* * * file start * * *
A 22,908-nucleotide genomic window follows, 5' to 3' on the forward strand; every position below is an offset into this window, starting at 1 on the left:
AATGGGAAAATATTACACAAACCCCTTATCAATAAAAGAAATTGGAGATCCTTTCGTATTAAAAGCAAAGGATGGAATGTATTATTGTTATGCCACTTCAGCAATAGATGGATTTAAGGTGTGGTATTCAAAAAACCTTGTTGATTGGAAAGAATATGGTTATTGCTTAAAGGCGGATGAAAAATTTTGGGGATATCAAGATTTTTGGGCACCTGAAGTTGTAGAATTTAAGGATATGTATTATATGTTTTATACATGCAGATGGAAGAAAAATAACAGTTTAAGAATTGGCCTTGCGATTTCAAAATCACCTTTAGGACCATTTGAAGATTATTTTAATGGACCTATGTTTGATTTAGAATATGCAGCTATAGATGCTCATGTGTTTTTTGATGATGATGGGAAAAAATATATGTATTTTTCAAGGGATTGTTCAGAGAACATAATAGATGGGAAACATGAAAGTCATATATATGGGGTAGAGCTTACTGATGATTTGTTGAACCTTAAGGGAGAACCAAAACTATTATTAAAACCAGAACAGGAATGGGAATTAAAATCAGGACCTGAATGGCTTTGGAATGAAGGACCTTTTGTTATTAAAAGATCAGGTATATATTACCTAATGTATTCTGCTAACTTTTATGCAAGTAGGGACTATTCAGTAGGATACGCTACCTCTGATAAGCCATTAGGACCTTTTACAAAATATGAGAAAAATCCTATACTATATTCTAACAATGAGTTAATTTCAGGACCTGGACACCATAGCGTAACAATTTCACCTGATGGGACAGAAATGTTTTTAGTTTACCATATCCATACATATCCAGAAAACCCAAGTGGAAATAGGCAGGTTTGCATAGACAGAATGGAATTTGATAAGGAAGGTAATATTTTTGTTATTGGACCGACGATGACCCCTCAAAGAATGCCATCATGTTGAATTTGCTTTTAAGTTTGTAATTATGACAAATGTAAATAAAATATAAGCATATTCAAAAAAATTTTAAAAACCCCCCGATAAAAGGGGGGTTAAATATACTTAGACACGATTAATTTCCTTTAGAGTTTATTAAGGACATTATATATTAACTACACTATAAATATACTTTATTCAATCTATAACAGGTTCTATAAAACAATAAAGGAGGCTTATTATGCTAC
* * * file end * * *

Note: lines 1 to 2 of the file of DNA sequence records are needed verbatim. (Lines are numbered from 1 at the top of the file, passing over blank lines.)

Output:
A 22,908-nucleotide genomic window follows, 5' to 3' on the forward strand; every position below is an offset into this window, starting at 1 on the left:
AATGGGAAAATATTACACAAACCCCTTATCAATAAAAGAAATTGGAGATCCTTTCGTATTAAAAGCAAAGGATGGAATGTATTATTGTTATGCCACTTCAGCAATAGATGGATTTAAGGTGTGGTATTCAAAAAACCTTGTTGATTGGAAAGAATATGGTTATTGCTTAAAGGCGGATGAAAAATTTTGGGGATATCAAGATTTTTGGGCACCTGAAGTTGTAGAATTTAAGGATATGTATTATATGTTTTATACATGCAGATGGAAGAAAAATAACAGTTTAAGAATTGGCCTTGCGATTTCAAAATCACCTTTAGGACCATTTGAAGATTATTTTAATGGACCTATGTTTGATTTAGAATATGCAGCTATAGATGCTCATGTGTTTTTTGATGATGATGGGAAAAAATATATGTATTTTTCAAGGGATTGTTCAGAGAACATAATAGATGGGAAACATGAAAGTCATATATATGGGGTAGAGCTTACTGATGATTTGTTGAACCTTAAGGGAGAACCAAAACTATTATTAAAACCAGAACAGGAATGGGAATTAAAATCAGGACCTGAATGGCTTTGGAATGAAGGACCTTTTGTTATTAAAAGATCAGGTATATATTACCTAATGTATTCTGCTAACTTTTATGCAAGTAGGGACTATTCAGTAGGATACGCTACCTCTGATAAGCCATTAGGACCTTTTACAAAATATGAGAAAAATCCTATACTATATTCTAACAATGAGTTAATTTCAGGACCTGGACACCATAGCGTAACAATTTCACCTGATGGGACAGAAATGTTTTTAGTTTACCATATCCATACATATCCAGAAAACCCAAGTGGAAATAGGCAGGTTTGCATAGACAGAATGGAATTTGATAAGGAAGGTAATATTTTTGTTATTGGACCGACGATGACCCCTCAAAGAATGCCATCATGTTGAATTTGCTTTTAAGTTTGTAATTATGACAAATGTAAATAAAATATAAGCATATTCAAAAAAATTTTAAAAACCCCCCGATAAAAGGGGGGTTAAATATACTTAGACACGATTAATTTCCTTTAGAGTTTATTAAGGACATTATATATTAACTACACTATAAATATACTTTATTCAATCTATAACAGGTTCTATAAAACAATAAAGGAGGCTTATTATGCTAC